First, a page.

Our recent blog post examined the a District Court’s treatment of a motion to dismiss international litigation for lack of personal jurisdiction and forum non conveniens in the context of contracts with a choice of forum clause. Here we examine the District Court’s treatment of a motion to dismiss for lack of personal and subject matter jurisdiction in the absence of a choice of forum clause.
Glencore AG (Glencore) v. Bharat Aluminum Co. Ltd., et al (Balco), 10 Civ. 5251 (S.D.N.Y. 1 Nov. 2010)(SAS), involved an attempt by the Plaintiff to confirm a non-U.S. arbitral award and to enter judgment on the confirmed award. Glencore’s application sought to apply the arbitral award not merely against Balco but against two alleged alter egos. The District Court rejected the attempt and dismissed the case. Specifically, the District Court held that:
- Unless the Defendant controverts the Plaintiff’s allegations of jurisdiction, the facts alleged by the Plaintiff are credited, with doubts resolved in favor of Plaintiff.
- In the absence of a forum selection clause, application of the “doing business” standard (necessary to lay personal jurisdiction) is a “stringent one” and must be met before a Defendant can be hailed into court on causes of action for acts not done in New York.
- To find alter ego jurisdiction, the subsidiary must be acting as an agent or as a “mere department” and that establishing personal jurisdiction over an alleged alter ego “requires application of a less stringent standard than that necessary to pierce the corporate veil for purposes of liability”.
- The alleged alter ego’s special appointment of CT Corp. as agent for the receipt of service of process for claims relating to its listed securities; entering into an independent with a New York choice of law clause; employing a New York-based law firm in another matter; commencing a lawsuit in New York; and purchasing securities on the New York Stock Exchange were not sufficient, individually or collectively, to confer personal jurisdiction over the alleged alter ego in New York. That is, even though the District Court determined that a prima facie case of alter ego had been alleged, there was no jurisdiction over the alter ego for want of a forum clause or other minimum contacts.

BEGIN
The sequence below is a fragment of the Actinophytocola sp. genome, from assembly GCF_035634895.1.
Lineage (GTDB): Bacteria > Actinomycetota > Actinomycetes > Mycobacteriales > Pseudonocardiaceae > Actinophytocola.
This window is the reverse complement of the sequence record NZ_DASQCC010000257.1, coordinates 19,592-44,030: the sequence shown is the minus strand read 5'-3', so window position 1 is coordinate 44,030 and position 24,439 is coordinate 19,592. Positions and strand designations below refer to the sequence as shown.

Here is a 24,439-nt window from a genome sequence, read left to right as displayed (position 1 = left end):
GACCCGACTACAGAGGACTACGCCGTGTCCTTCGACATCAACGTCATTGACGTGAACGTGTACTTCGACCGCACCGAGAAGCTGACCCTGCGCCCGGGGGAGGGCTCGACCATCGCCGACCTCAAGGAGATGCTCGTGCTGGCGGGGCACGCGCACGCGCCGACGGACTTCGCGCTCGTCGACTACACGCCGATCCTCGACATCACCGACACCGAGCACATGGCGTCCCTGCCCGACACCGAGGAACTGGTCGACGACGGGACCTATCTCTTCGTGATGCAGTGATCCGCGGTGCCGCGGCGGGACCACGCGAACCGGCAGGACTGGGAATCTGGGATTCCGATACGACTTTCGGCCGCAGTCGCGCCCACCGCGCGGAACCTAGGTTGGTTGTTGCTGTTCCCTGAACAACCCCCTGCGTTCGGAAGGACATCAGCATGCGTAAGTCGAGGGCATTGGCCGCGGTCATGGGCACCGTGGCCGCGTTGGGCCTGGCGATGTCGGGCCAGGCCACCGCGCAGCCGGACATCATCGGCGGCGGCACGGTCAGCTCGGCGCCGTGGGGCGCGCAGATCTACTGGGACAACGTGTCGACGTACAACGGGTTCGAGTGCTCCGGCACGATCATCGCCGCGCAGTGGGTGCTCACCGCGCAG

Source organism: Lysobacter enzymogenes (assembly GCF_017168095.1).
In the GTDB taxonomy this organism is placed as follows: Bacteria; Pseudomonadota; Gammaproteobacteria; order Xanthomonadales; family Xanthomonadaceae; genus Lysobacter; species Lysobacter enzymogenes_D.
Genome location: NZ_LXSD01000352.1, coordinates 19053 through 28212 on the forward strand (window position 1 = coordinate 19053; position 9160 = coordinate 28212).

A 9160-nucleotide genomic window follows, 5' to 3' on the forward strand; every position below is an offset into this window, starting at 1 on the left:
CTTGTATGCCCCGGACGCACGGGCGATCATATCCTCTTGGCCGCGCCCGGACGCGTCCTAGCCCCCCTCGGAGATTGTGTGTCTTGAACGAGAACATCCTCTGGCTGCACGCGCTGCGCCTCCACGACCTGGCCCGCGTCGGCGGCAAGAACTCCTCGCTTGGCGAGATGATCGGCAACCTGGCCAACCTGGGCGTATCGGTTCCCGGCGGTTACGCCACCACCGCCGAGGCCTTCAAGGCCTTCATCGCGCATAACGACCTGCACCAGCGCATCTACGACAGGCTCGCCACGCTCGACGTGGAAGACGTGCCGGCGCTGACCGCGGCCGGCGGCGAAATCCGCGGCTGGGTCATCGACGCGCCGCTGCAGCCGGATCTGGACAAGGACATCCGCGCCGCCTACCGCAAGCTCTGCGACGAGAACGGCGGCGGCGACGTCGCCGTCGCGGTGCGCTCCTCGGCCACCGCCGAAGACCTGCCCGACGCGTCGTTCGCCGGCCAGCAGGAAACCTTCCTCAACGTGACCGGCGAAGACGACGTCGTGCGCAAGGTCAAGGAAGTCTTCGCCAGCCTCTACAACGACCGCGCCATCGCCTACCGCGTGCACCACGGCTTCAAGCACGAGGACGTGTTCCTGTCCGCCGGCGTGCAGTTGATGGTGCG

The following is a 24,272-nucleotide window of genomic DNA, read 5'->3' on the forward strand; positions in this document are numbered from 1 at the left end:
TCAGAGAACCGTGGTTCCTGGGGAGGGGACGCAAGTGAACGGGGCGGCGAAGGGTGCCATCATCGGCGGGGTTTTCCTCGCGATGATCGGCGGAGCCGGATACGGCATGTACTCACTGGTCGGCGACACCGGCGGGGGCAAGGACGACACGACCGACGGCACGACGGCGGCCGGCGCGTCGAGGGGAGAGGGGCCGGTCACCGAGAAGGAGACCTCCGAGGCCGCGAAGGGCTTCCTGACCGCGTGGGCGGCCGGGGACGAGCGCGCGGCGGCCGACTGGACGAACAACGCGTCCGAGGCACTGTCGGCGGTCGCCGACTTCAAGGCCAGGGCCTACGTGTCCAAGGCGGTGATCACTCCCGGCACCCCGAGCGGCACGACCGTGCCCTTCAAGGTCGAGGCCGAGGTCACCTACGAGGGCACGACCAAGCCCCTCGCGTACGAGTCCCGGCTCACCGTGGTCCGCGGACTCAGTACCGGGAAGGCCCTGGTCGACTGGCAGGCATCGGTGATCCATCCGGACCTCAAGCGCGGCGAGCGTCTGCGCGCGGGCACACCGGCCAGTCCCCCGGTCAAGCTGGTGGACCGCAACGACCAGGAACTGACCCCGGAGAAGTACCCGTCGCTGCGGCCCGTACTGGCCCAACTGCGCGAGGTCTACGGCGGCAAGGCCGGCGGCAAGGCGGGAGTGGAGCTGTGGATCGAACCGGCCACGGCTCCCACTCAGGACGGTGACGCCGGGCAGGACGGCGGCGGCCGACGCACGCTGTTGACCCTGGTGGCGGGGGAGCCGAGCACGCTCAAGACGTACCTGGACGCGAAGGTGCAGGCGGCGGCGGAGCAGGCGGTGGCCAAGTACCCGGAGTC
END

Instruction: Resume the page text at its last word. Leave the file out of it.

- Finally, and importantly: “An action to confirm a foreign arbitral award is not the proper occasion to assert an alter ego theory for liability” (quoting Orion Shipping & Trading Co. v. Eastern States Pet. Corp of Panama, 312 F.3d 299, 301 (2d Cir. 1963)). The District Court explained that an action to confirm an arbitral award was a focused proceeding that should not be expanded to include the factual development and proof necessary to litigate and decide an alter ego case. The District Court did not address the Ninth Circuit’s decision in Ahcom, Ltd v. Hendrik Smeding, et al., No. 09-16020 (9th Cir. 21 Oct. 2010), discussed in our earlier post on the subject confirming arbitral awards, where that Court of Appeals appeared to permit what the District Court here, following Second Circuit precedent from 1963, held could not be done. Nor did the Court address Aurum Asset Managers, LLC v. Banco Do Estado Do Rio Grande Do Sul (Banrisul), 08-102 (E.D. Pa. 13 Oct. 2010), discussed in our posting on post-arbitral proceedings against nonsignatories, where another District Court appeared to examine the issues of nonsignatory liability on a motion to confirm. Nor did the District Court examine the implications of its holding to the underlying international arbitration process, since an arbitral claimant will have to think seriously about joining the alter ego in the arbitral proceeding initially (for a related example of where the claimant commenced the arbitration against nonsignatories to a contract containing an arbitration clause, see our post discussing the effect on international litigation of a mid-litigation arbitral ruling over a nonsignatory’s potential liability).